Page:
The Millennium:

       Many Christians believe Christ will return in the future to establish a one-thousand-year reign called the millennium.  The word thousand is translated from the Greek kilioi, which means “one thousand.”  The word millennium is not an English translation from the Greek.  Millennium is a word from the Latin which means one thousand years. There is also a Greek word chilia from which we get the word chiliasm which means a thousand. Those that believe in a thousand-year reign of Christ on planet earth have historically been called chiliast's.  A church leader named Lactantius (260-330 AD) wrote of a thousand year earthly reign of Christ subsequent to His return. The concept of a one-thousand-year reign of Christ is obtained from several passages in Revelation 20.

Premillennialism, Postmillennialism, Amillennialism

      We presently find three basic views expressed in the Christian community regarding the millennium.  All three views are based on a belief in a future to us return of Christ.  These views differ as to what the millennium is and when the millennium occurs relative to the return of Christ.  Some believe that Jesus will initially return to “rapture” Christians off the earth.  Following such “rapture” will be a time of great tribulation involving catastrophic world events.  Jesus will then return to establish His Kingdom and begin a literal thousand-year millennial reign.  Those who believe in this approach are called Premillennialists which simply means a return of Christ before the millennium.  

       The belief that Christians will be raptured from off the face of the earth before a future to us return of Christ is germane to the premillennial view and has been promoted as a reality in numerous books and movies on “end time" events.  These books and movies picture people suddenly disappearing from jobs, cars (while driving), air planes and so forth, causing great disarray throughout the world. The most recent book (October 2023) to be published on this issue is “The Great Disappearance – 31 ways to be rapture ready” by David Jeremiah.          

       Other Christians believe that the millennium is to follow the evangelizing of the world, leading to a period of peace on earth for a thousand years or more.  Christ will then return after this period of time. This position is known as the Postmillennial view. Some who take the Postmillennial view see the millennium as figurative of the Church Age. Under this view, the millennium is an indefinite length of time that began with the earthly ministry of Christ and will end when He returns in our future to facilitate judgement and resurrection of the dead.

       A third view is called Amillennialism.  This view, as is true of some who take the Postmillennial view, postulates that the present church age is the millennium and Christ will return at some point in our future to facilitate resurrection and a final judgment.  This view does not see the millennium as a literal one-thousand-year period. Catholic theologian Augustine (350-430 AD) appears to have taken this view.  

       One additional view that some ascribe too is called Bimillennialism. This view postulates that Revelation 20 reveals two separate millenniums associated with a first century return of Christ. Therefore, this view embraces the preterist view as to the timing of the return of Christ while seeing the millennium occurring in two stages in association with that return. Under this view, as is true of the Post and A-millennial view, the millennium is not viewed as a literal one-thousand year period. The Bimillennial view is elucidated in the book "The Consummation of the Age's" by Kurt Simmons.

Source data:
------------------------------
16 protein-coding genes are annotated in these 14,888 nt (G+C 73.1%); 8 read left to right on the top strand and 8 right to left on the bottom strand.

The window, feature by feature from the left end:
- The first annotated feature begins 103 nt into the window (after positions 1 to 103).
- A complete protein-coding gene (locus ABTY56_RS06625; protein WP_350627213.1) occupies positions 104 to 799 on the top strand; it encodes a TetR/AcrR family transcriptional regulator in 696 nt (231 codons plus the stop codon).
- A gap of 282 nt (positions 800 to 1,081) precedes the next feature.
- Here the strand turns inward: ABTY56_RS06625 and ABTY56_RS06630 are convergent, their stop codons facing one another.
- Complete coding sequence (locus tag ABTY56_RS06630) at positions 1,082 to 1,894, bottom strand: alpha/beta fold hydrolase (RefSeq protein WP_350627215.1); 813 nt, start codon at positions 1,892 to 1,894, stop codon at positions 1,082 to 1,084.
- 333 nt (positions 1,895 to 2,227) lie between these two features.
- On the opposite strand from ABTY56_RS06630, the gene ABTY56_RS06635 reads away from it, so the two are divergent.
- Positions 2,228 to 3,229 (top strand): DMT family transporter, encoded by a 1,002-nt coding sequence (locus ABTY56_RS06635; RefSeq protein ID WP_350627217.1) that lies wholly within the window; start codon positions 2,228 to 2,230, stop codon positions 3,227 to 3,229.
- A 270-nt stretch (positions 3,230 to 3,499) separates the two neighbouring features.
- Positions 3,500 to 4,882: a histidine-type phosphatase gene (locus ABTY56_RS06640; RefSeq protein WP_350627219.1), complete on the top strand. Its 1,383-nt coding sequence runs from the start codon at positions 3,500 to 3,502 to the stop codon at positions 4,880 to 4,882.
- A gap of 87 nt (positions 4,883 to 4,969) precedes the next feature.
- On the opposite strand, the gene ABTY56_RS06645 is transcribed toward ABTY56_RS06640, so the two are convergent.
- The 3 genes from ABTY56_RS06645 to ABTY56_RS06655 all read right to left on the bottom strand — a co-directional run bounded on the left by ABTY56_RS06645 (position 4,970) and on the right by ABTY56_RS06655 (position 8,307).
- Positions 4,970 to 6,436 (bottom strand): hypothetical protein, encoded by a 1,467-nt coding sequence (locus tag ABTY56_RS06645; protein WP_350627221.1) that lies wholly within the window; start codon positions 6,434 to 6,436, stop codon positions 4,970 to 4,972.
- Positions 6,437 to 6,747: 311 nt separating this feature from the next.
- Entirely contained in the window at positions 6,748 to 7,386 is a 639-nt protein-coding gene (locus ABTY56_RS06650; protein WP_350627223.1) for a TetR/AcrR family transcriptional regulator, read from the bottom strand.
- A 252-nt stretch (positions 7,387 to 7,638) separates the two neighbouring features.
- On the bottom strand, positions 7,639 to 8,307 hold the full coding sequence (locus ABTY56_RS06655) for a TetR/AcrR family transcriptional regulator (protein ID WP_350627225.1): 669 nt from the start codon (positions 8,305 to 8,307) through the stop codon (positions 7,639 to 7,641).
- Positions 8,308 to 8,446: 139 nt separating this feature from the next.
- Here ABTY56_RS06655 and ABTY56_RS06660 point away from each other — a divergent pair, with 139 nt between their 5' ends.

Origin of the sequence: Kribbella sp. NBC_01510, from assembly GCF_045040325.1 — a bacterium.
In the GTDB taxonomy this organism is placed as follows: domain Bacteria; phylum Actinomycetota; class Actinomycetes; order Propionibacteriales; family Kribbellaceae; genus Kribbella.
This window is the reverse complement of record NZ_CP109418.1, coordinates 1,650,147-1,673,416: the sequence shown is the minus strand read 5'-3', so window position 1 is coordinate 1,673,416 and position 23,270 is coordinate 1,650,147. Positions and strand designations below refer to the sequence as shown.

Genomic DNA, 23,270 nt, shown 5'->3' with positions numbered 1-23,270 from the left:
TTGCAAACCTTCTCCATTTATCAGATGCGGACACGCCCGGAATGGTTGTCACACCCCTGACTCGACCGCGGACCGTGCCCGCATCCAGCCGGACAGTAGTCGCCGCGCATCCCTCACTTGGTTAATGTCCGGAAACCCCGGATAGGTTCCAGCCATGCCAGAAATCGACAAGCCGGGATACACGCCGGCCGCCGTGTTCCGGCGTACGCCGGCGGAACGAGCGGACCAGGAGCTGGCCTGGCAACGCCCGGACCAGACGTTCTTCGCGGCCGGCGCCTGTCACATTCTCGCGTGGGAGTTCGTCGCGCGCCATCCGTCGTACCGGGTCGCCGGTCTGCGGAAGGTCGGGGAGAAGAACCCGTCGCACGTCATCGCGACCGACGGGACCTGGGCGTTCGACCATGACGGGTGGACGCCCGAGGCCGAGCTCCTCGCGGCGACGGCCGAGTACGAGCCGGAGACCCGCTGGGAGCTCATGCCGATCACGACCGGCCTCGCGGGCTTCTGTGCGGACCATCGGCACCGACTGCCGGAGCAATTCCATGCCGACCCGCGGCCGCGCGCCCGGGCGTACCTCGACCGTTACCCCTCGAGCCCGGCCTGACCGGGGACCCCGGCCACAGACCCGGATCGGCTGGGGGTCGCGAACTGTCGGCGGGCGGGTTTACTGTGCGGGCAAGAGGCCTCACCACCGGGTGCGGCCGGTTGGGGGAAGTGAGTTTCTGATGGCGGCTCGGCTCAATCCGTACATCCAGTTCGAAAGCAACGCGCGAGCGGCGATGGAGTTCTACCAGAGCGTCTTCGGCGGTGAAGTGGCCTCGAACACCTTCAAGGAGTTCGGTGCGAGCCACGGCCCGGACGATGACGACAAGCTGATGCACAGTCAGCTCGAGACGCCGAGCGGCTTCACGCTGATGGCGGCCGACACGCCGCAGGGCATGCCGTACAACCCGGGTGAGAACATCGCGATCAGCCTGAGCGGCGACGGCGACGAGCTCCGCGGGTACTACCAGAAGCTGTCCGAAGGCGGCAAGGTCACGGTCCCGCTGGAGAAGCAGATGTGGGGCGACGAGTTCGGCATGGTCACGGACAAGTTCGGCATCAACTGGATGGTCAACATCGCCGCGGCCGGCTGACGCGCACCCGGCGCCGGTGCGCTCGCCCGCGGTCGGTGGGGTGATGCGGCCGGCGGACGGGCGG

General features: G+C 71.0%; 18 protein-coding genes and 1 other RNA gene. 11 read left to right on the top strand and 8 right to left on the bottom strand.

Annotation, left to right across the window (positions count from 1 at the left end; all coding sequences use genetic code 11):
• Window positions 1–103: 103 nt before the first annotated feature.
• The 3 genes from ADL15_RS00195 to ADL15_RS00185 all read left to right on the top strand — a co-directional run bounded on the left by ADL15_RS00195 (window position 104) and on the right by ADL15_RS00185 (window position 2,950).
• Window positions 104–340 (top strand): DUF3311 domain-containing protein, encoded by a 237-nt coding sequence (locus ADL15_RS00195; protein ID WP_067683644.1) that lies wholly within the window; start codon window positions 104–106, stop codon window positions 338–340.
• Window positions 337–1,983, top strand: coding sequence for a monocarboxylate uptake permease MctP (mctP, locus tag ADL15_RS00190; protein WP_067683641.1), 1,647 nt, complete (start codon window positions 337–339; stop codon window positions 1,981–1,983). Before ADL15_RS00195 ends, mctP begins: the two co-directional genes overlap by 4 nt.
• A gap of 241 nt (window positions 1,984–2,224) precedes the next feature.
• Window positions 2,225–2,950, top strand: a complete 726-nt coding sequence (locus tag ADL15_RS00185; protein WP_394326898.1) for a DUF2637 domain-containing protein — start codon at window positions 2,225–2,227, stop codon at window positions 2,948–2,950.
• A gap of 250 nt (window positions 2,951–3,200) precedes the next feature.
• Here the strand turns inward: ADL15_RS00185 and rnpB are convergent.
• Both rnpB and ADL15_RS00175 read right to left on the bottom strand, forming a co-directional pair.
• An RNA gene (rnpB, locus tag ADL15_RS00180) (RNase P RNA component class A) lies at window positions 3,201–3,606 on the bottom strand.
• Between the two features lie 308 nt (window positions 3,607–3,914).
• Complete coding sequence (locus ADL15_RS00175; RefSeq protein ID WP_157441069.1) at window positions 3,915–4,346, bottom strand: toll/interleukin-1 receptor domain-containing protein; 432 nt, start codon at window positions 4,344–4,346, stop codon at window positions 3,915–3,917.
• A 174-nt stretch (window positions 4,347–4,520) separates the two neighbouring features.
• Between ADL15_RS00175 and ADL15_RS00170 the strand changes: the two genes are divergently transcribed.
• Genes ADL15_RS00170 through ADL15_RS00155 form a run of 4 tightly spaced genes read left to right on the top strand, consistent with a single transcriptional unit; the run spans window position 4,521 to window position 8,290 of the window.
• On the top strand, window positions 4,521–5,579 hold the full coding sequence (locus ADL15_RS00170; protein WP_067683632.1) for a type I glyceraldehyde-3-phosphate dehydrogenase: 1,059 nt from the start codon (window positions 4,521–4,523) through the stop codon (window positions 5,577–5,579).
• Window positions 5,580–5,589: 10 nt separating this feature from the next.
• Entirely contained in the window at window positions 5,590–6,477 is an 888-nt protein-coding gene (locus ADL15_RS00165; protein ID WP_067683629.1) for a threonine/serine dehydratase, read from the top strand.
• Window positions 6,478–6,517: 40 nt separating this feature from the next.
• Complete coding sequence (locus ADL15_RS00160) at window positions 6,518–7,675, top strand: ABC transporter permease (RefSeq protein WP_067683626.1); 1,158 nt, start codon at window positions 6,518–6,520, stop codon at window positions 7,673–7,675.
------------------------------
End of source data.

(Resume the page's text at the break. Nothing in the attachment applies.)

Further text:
While Pre, Post and A-millennialism differ as to the nature of the millennium and when and how it occurs, all three positions see the return of Christ as future to us. It is the Preterist position that the return of Christ occurred in the first century and since the millennium is scripturally tied to the return of Christ, the millennium must be seen as occurring in the first century.

       If you have read this far in this series, you have seen a great deal of evidence presented to establish a first-century return of Christ and the associated events of resurrection, judgment and the establishment of the Kingdom.  The one-thousand-year reign of Christ is also associated with His return.  How can this association be defined within the context of a first-century return?  Should we be seriously considering a position called Pastmillennialism? 


       The Revelation given to John is contextually positioned in the first century.  This is established in verse one of the first chapter of Revelation where John is told that the events contained in the message he is about to receive are to soon take place.  In verse three of this chapter, John writes that the time is near for the events in the Revelation to take place.  In verse nineteen of chapter one, John is told to write about what is about to take place. The Revelation is written to seven first-century churches.

       After John records the events revealed to him, his final words in chapter 22 reflect more admonition from Jesus that these events will soon take place, that He is coming soon and the time is near.  Three times, in chapter 22, Jesus is quoted as saying He is coming soon.

       Unless one is willing to blatantly ignore these time statements that identify the time frame for the events of the Revelation to occur, the evidence is inescapable that these events were to occur during and soon after John received this revelation.  In Revelation 1:19, John was told to write, “Write, therefore, what you have seen, what is now and what will (Greek: mello, "is about to") take place later.” John was told to write about what he had seen, what was now happening and what would shortly come to pass.